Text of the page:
QUB pioneers personalised cancer treatment technology

  • Researchers at Queen's University Belfast have developed a test that will help create personalised treatments for oesophageal cancer.

    The UK has has a particularly high incidence of a certain type of oesophageal cancer called oesophageal adenocarcinoma, which has proven tricky to treat as not all patients respond the same way. The normal treatment is a standardised course of chemotherapy to reduce the size of the cancer in preparation for surgery, but around 80% of patients experience no significant shrinkage before surgery.

    Medical technology has been making huge strides over the past several years toward a more personalised approach to treatment. A course of treatment that will work for one patient may not be as effective on another, but finding out which treatment will work for which patient isn't always possible or practical.

    Researchers at Queen’s University Belfast and the University of Cambridge have now partnered with stratified medicine firm Almac Diagnostic Services to develop a new test that should help create a more personalised treatment for oesophageal adenocarcinoma. The test has now been validated and should help doctors select a course of chemotherapy that's more likely to be effective in an individual rather than just treating everyone the same.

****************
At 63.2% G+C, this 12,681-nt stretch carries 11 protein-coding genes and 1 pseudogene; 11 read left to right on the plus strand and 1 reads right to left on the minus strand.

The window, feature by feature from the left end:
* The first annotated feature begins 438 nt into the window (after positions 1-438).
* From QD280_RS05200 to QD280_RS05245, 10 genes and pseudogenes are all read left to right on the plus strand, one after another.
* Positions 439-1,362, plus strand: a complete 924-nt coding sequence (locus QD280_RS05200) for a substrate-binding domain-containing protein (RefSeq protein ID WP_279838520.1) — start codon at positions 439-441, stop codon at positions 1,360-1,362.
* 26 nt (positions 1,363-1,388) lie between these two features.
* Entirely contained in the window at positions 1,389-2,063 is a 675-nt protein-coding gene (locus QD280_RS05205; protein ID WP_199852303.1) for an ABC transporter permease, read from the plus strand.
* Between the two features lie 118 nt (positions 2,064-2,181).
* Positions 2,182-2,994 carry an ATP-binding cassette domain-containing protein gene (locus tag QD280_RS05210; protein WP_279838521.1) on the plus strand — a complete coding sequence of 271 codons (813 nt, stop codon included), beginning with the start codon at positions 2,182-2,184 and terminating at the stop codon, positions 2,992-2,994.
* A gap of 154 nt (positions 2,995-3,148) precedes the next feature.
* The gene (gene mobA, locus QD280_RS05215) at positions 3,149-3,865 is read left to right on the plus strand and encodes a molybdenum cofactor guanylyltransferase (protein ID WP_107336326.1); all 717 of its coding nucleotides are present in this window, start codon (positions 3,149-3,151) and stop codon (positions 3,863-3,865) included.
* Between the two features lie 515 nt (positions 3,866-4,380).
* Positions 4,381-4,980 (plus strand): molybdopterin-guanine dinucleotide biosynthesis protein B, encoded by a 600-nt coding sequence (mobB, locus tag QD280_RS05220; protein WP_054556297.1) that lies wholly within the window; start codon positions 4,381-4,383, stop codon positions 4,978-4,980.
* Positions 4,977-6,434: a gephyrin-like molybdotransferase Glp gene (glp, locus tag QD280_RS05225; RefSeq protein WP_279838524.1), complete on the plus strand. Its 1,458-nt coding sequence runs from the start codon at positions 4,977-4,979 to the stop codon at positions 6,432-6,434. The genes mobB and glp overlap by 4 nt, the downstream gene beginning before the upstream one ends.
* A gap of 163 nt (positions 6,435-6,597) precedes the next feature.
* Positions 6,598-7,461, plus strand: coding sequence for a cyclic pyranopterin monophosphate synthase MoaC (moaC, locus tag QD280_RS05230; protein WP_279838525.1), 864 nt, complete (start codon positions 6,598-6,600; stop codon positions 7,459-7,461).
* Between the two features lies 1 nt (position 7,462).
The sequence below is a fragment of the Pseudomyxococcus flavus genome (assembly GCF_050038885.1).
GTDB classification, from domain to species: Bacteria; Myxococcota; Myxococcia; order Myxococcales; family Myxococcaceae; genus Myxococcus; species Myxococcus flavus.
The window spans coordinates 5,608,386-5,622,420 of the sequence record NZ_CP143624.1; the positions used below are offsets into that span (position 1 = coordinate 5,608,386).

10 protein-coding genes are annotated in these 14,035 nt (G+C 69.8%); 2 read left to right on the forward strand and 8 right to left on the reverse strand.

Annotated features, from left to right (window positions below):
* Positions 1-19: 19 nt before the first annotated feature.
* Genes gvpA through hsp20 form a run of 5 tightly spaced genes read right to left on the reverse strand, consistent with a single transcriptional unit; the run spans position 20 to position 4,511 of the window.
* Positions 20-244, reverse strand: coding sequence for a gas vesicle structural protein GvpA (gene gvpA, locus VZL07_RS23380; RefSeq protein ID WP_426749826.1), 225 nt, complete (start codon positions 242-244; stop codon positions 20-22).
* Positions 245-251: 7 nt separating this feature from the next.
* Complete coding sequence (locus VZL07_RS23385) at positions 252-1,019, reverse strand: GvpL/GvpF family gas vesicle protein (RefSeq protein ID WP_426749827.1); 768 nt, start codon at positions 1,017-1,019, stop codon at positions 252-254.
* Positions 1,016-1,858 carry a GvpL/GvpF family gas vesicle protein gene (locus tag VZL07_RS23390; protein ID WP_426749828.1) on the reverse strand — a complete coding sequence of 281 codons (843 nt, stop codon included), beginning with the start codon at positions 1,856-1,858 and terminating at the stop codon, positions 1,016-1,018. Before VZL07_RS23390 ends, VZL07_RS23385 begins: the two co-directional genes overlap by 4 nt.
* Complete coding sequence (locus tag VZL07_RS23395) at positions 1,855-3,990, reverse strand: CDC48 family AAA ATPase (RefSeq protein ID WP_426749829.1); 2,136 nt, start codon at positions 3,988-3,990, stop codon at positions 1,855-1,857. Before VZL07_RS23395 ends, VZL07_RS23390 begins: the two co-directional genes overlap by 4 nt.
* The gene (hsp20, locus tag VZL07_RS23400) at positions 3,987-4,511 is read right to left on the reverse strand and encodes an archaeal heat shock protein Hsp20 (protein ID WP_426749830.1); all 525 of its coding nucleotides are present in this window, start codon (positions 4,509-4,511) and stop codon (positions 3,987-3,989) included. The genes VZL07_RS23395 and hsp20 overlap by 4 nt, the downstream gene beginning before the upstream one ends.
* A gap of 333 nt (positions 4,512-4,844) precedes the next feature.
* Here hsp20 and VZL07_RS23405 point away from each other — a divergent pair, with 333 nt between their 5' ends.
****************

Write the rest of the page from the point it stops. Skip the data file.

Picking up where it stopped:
Dr Richard Turkington, Senior Clinical Lecturer at Queen’s University Belfast, explained the importance of the study: "At present we apply a ‘one-size-fits-all’ approach where everyone gets the same type of chemotherapy before their surgery. But we know that different chemotherapies work better for different patients so we need to match the right treatment to the right patient. This test enables us to gain a molecular understanding of each patient’s cancer, which could then inform the decision to select the right chemotherapy to shrink the tumour."

    Source: Written based on press release

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